33.7 ± 22.1

31.7 ± 21.7


Values are presented as n (%) or mean ± SD, as indicated

CAD coronary artery disease, LMT left main trunk, CTO chronic total occlusion, POBA plain old angioplasty, IVUS intravascular ultrasound

In-hospital outcomes

The rates of in-hospital complications are listed in Table 4. The patients from the higher TIMI score group tended to have a higher complication rate (total complications for low-, moderate-, and high-risk TIMI score groups 10.8, 14.4, and 18.2 %, respectively, p = 0.240). The in-hospital mortality rate did not differ significantly among the TIMI low-, intermediate-, and high-risk groups (p = 0.411). Importantly, patients with a higher TIMI score had significantly higher event rates for receiving blood transfusion (1.1, 4.2, and 7.3 %, p = 0.021), and tended to have a higher rate of access site bleeding (1.1, 2.7 and 5.5 %, p = 0.112) as well as reduced- or no-reflow pattern after PCI (2.6, 5.7 and 9.1 %, p = 0.059).
Table 4

Complications in TIMI low-, moderate-, and high-risk groups


TIMI low-risk (0, 1, 2) N = 268

TIMI moderate-risk (3, 4) N = 264

TIMI high-risk (5, 6, 7) N = 55

p value

Total complications

29 (10.8)

38 (14.4)

10 (18.2)


In-hospital mortality

5 (1.9)

3 (1.1)

2 (3.6)


Severe dissection

3 (1.1)

2 (0.8)

0 (0)


Coronary perforation

0 (0)

3 (1.1)

0 (0)


Myocardial infarction after PCI

11 (4.1)

9 (3.4)

3 (5.5)


TIMI flow <3

7 (2.6)

15 (5.7)

5 (9.1)


Cardiac shock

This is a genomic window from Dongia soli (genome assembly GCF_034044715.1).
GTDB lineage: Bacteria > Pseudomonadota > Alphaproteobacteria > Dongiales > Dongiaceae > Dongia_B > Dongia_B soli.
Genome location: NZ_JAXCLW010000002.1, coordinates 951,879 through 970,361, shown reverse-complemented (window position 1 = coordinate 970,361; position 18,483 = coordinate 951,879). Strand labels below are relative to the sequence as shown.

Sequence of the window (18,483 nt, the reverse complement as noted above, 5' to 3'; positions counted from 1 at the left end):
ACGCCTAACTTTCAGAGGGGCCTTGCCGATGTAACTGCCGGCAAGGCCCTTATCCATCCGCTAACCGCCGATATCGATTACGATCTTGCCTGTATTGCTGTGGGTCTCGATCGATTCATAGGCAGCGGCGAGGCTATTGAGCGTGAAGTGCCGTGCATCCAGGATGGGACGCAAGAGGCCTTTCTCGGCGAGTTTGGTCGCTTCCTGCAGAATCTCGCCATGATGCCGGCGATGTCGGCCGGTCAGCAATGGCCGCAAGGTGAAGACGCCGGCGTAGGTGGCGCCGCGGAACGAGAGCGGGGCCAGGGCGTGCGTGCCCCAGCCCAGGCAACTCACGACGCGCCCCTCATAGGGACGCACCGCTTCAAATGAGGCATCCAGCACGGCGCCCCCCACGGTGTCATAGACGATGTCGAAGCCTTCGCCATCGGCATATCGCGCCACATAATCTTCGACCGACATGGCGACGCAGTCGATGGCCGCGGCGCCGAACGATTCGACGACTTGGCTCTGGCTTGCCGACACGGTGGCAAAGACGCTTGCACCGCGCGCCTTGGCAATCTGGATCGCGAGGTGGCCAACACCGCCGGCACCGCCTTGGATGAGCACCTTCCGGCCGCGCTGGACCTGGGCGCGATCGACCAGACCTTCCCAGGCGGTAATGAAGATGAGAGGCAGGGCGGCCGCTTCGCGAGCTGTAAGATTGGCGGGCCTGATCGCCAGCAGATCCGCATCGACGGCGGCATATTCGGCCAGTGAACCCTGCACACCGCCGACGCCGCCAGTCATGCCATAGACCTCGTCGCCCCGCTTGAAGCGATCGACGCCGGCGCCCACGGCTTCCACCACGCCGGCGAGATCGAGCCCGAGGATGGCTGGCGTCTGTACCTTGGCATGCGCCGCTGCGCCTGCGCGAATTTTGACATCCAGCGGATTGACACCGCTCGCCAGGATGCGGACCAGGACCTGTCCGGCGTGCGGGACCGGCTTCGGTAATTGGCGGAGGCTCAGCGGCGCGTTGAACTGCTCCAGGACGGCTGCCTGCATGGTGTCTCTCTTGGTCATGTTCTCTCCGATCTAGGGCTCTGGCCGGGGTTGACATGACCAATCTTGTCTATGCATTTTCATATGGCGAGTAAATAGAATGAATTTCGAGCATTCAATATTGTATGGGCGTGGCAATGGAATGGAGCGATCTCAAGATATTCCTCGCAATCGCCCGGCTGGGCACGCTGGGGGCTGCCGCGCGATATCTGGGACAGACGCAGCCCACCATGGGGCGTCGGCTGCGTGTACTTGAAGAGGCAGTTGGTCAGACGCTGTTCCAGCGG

4 (1.5)

4 (1.5)

2 (3.6)


Cardiac tamponade

0 (0)

0 (0)

0 (0)


Cerebral bleeding/infarction

0 (0)

0 (0)

0 (0)


Bleeding complications within 72 h

11 (4.1)

15 (5.7)

4 (7.3)


Puncture site bleeding

3 (1.1)

7 (2.7)

3 (5.5)


Puncture site hematoma

6 (2.2)

6 (2.3)

2 (3.6)


Gastrointestinal bleeding

1 (0.4)

3 (1.1)

0 (0)


Genitourinary bleeding

0 (0)

1 (0.4)

0 (0)


Other bleeding

3 (1.1)

3 (1.1)

2 (3.6)


Blood transfusion

3 (1.1)

11 (4.2)

4 (7.3)


Values are presented as n (%)

PCI percutaneous coronary intervention


The major findings of this study demonstrate higher TIMI risk scores were associated with a higher in-hospital complication rate in the Japanese multicenter contemporary PCI registry, particularly those related to bleeding, such as the rate of receiving blood transfusions and access site bleeding, along with reduced- or no-reflow pattern after PCI.

Early risk stratification plays a pivotal role in the optimal management of UA/NSTEMI patients. The ACC/AHA and the ESC consensus guidelines recognize the importance of early risk stratification in the management of patients with UA/NSTEMI, and recommend an integrated approach to risk assessment [1, 2]. Although the TIMI risk score was originally described as a useful tool for predicting the composite endpoint of mortality, recurrent myocardial infarction, and repeat revascularization at 14 days in patients with UA/NSTEMI, our study investigated its use in predicting bleeding complications in a multicenter Japanese PCI registry base in an unselected population in contemporary practice.

The usefulness of predictive scores in clinical medicine depends on whether it informs clinicians and patients by reliably identifying groups with a specific prognosis or requirement for treatment. Some previous studies have reported that bleeding complications after PCI are notably associated with increased mortality [1419]. Bleeding is more frequently observed in Asian populations [13], and the prediction of such complications after PCI aids in assessing long-term prognosis and the safety of using antiplatelet agents and anticoagulants.